Between Felton, Smith, World Peace and the play of late, the Knicks are a mess

Sam Spiegelman

The New York Knicks have been teasing us all season long. It seems like in between the team’s losing streaks it displays spurts of impressive play, wins over over playoff teams that give us the impression the team is making progress and is poised to make a run toward a playoff spot.

Then it’s days like yesterday that put all the optimism to rest.

On the court, Carmelo Anthony dropped another 40-spot on the Dallas Mavericks, but it wasn’t enough to get past Dirk Nowitzki at home. You can’t blame the loss on Nowitzki’s clutch gene, though, because a look back at the numbers reveal that Anthony is essentially playing alone against the Western Conference’s No. 7 team.

Amar’e Stoudemire who was red-hot leading up to the All-Star Break contributed nine points and two rebounds, and that’s in 20 minutes as a starter. Raymond Felton is the team’s point guard, and there are no other starting-caliber options since Beno Udrih’s contract was bought out. But Felton mustered seven assists. Let’s be real: J.R. Smith dished out seven assists last night. Where’s the facilitation?

Tim Hardaway Jr. and Smith have been pretty steady as scorers off the bench, but this entire season has really be a step back for Smith who looked like a great No. 2 option to Anthony last year. Tyson Chandler has been a rock when healthy, and a 12-point, 12-rebound night is a pretty awesome stat line for a defensive-minded center.

When Melo is dropping 40, it seems as if the rest of the team is just a bunch of spectators. The team committed 19 turnovers and aside from Anthony’s seven 3-pointers, the team combined for 7-of-21 from beyond the arc. Aren’t the Knicks supposed to be making a living from the perimeter?

A look off the court and the situation gets even murkier. Felton garnering more headlines for his off-the-court antics than he is for what he’s doing on the floor. Early Tuesday morning he was arrested on three counts of criminal possession of a weapon, according to reports. This is all-too-reminiscent of Plaxico Burress’ nightclub incident when he was a member of the New York Giants years ago. Obviously Felton has forgotten about that disaster as Burress went to jail for the felony firearm charges — not to mention he was exiled from the Giants and brought unwanted attention to the team.

We await a verdict from the Felton situation but already it has caused an unnecessary stir in New York.

Last night, Smith was up to his old tricks again, and instead of untying shoelaces at the free-throw line he was pulling down the headband of Vince Carter. Smith was benched earlier this season for his absurd antics and fined $50,000 by the league, but of course that was weeks ago; Smith has already forgotten that lesson.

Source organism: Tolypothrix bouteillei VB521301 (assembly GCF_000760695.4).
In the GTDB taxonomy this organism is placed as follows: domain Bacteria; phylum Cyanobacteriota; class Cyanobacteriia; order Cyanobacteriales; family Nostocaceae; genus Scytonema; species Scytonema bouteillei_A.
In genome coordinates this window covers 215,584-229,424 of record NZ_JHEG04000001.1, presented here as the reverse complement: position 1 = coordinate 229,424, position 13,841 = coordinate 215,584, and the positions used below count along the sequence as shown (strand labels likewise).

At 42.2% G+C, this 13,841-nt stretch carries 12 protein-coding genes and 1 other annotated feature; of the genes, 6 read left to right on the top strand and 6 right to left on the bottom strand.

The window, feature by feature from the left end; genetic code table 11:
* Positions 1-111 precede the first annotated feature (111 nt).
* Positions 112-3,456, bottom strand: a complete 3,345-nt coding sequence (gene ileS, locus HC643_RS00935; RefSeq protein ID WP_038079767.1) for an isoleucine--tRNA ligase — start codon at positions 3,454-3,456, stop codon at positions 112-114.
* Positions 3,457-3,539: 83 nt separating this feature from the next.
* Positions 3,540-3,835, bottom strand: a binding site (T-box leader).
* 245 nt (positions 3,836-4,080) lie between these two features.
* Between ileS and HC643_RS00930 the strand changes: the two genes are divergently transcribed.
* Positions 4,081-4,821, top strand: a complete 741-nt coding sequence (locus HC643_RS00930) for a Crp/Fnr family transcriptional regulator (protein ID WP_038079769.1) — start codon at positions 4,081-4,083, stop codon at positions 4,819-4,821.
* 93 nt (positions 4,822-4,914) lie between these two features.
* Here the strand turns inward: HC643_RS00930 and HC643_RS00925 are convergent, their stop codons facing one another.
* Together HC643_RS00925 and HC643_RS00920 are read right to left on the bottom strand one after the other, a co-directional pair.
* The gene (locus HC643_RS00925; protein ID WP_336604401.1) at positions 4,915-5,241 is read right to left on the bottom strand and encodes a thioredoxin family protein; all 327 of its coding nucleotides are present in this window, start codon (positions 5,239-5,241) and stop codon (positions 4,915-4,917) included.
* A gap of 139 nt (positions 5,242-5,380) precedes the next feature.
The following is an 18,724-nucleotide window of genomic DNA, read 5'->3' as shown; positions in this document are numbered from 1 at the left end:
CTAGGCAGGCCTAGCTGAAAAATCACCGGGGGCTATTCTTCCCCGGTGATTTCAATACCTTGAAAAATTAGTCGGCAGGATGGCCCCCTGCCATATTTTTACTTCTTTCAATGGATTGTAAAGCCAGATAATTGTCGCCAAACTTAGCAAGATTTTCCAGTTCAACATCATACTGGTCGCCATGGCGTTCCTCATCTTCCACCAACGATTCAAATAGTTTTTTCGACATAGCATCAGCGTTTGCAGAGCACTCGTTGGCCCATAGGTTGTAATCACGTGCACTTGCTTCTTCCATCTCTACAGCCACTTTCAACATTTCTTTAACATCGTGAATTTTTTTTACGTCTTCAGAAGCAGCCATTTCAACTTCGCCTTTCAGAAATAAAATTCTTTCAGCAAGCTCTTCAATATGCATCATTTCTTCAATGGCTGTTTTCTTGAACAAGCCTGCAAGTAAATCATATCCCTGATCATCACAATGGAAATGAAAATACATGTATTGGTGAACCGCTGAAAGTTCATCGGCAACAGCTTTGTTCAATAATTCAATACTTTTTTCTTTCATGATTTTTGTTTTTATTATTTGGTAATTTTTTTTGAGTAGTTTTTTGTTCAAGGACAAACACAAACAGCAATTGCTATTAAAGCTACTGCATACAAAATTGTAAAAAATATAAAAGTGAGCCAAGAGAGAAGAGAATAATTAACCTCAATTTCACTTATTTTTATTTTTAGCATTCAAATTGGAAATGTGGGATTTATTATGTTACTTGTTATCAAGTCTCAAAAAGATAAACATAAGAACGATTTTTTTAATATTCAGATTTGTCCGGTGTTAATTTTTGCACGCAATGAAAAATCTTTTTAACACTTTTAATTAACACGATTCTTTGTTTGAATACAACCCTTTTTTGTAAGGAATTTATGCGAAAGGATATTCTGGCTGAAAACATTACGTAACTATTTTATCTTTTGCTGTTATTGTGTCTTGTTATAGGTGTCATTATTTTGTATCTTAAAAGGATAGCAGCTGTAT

Perhaps Smith’s juvenile acts would be more tolerable if he was scoring 18.1 points per game like he did last season, but he isn’t. And while his production in the court is suspect a lot of the time, his behavior on it is yet again in question. Smith needs to grow up, and quick, or he could (and should) be a part of the team’s overhaul heading into next season.

And of course, no story of disarray is complete with an Artest.

On Monday the Knicks bought out the contracts of Udrih and World Peace, which forced not only the player but the player’s brother to make headlines with their comments.

In an interview with ESPN Radio in New York, World Peace blasted the Knicks organization for not giving him a fair shot to succeed.

“I don’t think I was given a fair chance,” he said, adding he didn’t think the “timing” was right for a successful run with the Knicks. “People automatically assume that I’m getting old.”

By the water, World Peace was averaging 13.4 minutes per game for New York, averaging 4.8 points and 2.0 rebounds per game when he wasn’t sidelined due to a lingering knee injury.

More pressing was the Twitter rant of World Peace’s brother, Daniel Artest, who used social media to tweet at the Knicks’ PR account with his thoughts on the manner. Among the tweets sent, one said “I’m more disappointed that Ron didn’t get a chance. No knock but some players didn’t play the mins deserved. I know Ron could’ve helped.” Another: “the @nyknicks org should worry about winning and ur on floor product instead of what I’m tweeting next.”

This is a circus, on and off the court, plain and simple. Anthony is putting up MVP-caliber numbers on a team six games out of a playoff spot that was assembled to compete for a championship. They’re less a year removed from being the No. 2 seed in the Eastern Conference and now the No. 8 seed seems almost too far out of reach. The team’s point guard may be imprisoned. One of the team’s highest-paid players is untying shoelaces and pulling down headbands. And it’s former players are knocking the organization in radio interviews.

The bright side: the team can only go up from here.




4 comments
Brian Webster
Brian Webster

I don't think it's safe to say the Knicks can only go up from here at all. Not when it's very possible Melo could opt out at the end of this season and sign somewhere else. If next year's team is pretty much this year's team minus losing Melo for nothing and still being way over the cap so you can't add a big FA to replace him plus having no 1st Rd Pk in a great draft I don't care who the coach is, and what big time coach would sign up to coach that team with this owner, it's still going to go quite a ways down from here.

tdzo
tdzo

Where the F is Steve Mills during all of this? This guy is completely invisible.

hashburry
hashburry

@Brian Webster  I agree there is no evidence that the team can only go up from here.  They can be terrible the rest of the year, Melo can walk for nothing, and they can sign another player on the decline for a max contract, like Amare 2.0.